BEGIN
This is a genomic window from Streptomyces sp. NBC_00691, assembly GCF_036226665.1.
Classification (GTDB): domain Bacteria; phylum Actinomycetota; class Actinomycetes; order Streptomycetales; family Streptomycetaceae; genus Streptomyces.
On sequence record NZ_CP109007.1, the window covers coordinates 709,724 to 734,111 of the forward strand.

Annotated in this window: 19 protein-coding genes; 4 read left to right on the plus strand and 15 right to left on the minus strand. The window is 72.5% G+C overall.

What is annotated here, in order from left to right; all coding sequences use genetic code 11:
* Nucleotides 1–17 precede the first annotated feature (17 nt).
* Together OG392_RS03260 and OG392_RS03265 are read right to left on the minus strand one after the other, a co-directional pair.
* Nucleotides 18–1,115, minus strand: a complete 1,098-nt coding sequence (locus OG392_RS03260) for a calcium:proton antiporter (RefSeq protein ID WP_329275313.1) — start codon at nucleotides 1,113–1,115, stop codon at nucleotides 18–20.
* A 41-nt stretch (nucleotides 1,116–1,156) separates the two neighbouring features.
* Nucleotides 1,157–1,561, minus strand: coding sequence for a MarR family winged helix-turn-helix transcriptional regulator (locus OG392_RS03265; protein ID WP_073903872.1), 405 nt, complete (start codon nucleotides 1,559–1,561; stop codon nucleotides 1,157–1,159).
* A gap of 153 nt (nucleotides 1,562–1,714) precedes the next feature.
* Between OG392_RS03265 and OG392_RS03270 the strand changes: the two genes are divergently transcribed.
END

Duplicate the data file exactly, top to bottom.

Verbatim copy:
This is a genomic window from Streptomyces sp. NBC_00691, assembly GCF_036226665.1.
Classification (GTDB): domain Bacteria; phylum Actinomycetota; class Actinomycetes; order Streptomycetales; family Streptomycetaceae; genus Streptomyces.
On sequence record NZ_CP109007.1, the window covers coordinates 709,724 to 734,111 of the forward strand.

Annotated in this window: 19 protein-coding genes; 4 read left to right on the plus strand and 15 right to left on the minus strand. The window is 72.5% G+C overall.

What is annotated here, in order from left to right; all coding sequences use genetic code 11:
* Nucleotides 1–17 precede the first annotated feature (17 nt).
* Together OG392_RS03260 and OG392_RS03265 are read right to left on the minus strand one after the other, a co-directional pair.
* Nucleotides 18–1,115, minus strand: a complete 1,098-nt coding sequence (locus OG392_RS03260) for a calcium:proton antiporter (RefSeq protein ID WP_329275313.1) — start codon at nucleotides 1,113–1,115, stop codon at nucleotides 18–20.
* A 41-nt stretch (nucleotides 1,116–1,156) separates the two neighbouring features.
* Nucleotides 1,157–1,561, minus strand: coding sequence for a MarR family winged helix-turn-helix transcriptional regulator (locus OG392_RS03265; protein ID WP_073903872.1), 405 nt, complete (start codon nucleotides 1,559–1,561; stop codon nucleotides 1,157–1,159).
* A gap of 153 nt (nucleotides 1,562–1,714) precedes the next feature.
* Between OG392_RS03265 and OG392_RS03270 the strand changes: the two genes are divergently transcribed.